Online translators can become the door to the world of WEB3.
While governments are slowly turning to new technologies such as DID, SSI, and Web3, the momentum to create a new market may come from an unexpected direction.
Inconspicuous online translators doing the chores of certified translation of official documents can be such a force. After all, for many decades they have been a legalized source of official documents accepted as the basis for hundreds and thousands of business processes — from marriage to opening bank accounts. And if this basis is transformed into a new digital form, then this will open the way for large-scale transformations.
An example is a partnership between the global online translation house Langlia translations, which has several thousand certified translators around the world and serves normal business clients as well as some of the world’s largest international organizations, and SilentNotary, a blockchain startup developing on-chain notarization built on Ubix.Network integrated hybrid blockchains.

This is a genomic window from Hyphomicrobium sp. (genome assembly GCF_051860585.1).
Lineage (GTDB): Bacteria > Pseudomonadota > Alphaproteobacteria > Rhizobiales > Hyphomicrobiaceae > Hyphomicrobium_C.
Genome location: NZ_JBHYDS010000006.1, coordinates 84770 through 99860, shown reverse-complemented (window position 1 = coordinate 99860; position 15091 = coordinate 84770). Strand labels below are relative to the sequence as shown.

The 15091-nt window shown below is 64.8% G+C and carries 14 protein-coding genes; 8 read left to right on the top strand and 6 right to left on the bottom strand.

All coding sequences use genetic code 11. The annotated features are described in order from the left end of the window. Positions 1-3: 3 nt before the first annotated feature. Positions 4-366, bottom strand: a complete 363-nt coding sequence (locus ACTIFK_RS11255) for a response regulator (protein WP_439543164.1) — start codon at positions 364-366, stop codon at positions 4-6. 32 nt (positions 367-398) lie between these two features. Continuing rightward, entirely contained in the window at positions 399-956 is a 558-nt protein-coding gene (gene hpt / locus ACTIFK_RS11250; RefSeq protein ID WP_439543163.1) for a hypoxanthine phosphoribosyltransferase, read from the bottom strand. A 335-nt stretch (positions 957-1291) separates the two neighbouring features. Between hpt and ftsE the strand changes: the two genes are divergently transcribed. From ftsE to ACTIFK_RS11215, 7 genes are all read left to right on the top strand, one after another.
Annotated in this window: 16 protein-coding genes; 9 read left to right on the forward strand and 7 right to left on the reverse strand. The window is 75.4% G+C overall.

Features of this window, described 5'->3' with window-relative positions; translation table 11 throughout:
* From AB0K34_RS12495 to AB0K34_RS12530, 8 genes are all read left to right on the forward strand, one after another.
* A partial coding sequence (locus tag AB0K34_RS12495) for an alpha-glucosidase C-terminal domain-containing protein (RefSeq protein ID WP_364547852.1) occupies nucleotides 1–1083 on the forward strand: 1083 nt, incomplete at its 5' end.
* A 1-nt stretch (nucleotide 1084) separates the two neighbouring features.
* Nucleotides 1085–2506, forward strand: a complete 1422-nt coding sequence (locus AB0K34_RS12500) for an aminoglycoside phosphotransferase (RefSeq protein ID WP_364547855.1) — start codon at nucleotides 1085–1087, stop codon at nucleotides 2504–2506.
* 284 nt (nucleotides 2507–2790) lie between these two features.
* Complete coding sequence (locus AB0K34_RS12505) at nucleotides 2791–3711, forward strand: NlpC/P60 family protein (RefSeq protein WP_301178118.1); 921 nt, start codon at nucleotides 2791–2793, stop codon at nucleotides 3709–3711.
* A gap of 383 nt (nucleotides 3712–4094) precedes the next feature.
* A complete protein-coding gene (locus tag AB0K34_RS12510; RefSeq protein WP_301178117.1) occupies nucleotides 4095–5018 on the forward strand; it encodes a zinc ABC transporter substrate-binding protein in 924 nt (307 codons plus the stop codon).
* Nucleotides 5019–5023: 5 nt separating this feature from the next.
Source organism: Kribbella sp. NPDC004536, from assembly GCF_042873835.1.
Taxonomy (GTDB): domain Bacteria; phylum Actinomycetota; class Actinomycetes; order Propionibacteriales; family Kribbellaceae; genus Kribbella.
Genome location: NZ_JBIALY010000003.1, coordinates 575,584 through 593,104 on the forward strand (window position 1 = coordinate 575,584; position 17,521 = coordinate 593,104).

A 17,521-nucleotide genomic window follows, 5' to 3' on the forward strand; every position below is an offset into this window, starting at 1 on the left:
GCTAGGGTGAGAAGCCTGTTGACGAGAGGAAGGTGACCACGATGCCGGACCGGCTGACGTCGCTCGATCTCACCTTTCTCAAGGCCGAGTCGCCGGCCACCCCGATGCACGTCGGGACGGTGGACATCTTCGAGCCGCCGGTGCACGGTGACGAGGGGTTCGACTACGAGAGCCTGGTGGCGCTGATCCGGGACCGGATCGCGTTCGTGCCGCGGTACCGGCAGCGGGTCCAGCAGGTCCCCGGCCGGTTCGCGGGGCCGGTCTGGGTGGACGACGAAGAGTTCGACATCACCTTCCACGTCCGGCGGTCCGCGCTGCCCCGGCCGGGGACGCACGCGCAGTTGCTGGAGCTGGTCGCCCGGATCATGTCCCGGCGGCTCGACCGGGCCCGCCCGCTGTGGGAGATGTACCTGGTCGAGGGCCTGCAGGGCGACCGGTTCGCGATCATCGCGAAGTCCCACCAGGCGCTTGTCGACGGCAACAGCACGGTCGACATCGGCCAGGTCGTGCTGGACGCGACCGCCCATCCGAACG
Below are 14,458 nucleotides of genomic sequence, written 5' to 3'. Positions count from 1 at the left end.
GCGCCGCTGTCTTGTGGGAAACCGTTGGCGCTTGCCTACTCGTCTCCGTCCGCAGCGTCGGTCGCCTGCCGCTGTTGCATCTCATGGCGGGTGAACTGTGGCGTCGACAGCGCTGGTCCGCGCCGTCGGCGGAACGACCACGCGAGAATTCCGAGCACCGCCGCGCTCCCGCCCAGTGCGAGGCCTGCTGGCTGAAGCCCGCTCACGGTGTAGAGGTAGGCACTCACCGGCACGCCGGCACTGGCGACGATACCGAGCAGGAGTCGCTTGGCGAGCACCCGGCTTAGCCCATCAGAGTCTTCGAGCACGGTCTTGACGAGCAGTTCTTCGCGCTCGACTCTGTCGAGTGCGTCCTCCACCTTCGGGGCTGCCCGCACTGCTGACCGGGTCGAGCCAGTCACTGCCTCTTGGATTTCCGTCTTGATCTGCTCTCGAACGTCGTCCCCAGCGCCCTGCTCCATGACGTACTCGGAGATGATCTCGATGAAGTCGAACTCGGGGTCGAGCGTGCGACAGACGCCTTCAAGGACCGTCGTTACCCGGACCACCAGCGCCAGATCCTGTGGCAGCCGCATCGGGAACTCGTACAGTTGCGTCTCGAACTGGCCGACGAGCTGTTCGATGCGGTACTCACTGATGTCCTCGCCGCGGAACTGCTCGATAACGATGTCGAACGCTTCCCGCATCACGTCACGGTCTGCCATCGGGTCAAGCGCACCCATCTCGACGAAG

As a result of this partnership, PDF files familiar to everyone should give way to Verified Credentials, built on the principle of Self-Sovereign Identity with indestructible marks in the blockchain about all the actions taken. And for ordinary users, it will soon be customary to issue permissions to access certain personal data, as we do now, allowing mobile applications to use, for example, your smartphone’s camera. Can this turn the whole officializing(notaries, apostles, translations, and more) market upside down, we will soon see. For now, an ordinary translator signing the translation with their private key could be the changing point.
Docusign Inc. (Nasdaq: DOCU) reimagined the bureaucratic document signing process in 2003, which turned into a USD $26 bln company. Imagining global documents validation using blockchain (beyond NFTs) with minimum cost and maximum effectiveness alone makes me excited.
CEO and Co-founder of UBIX and SilentNotary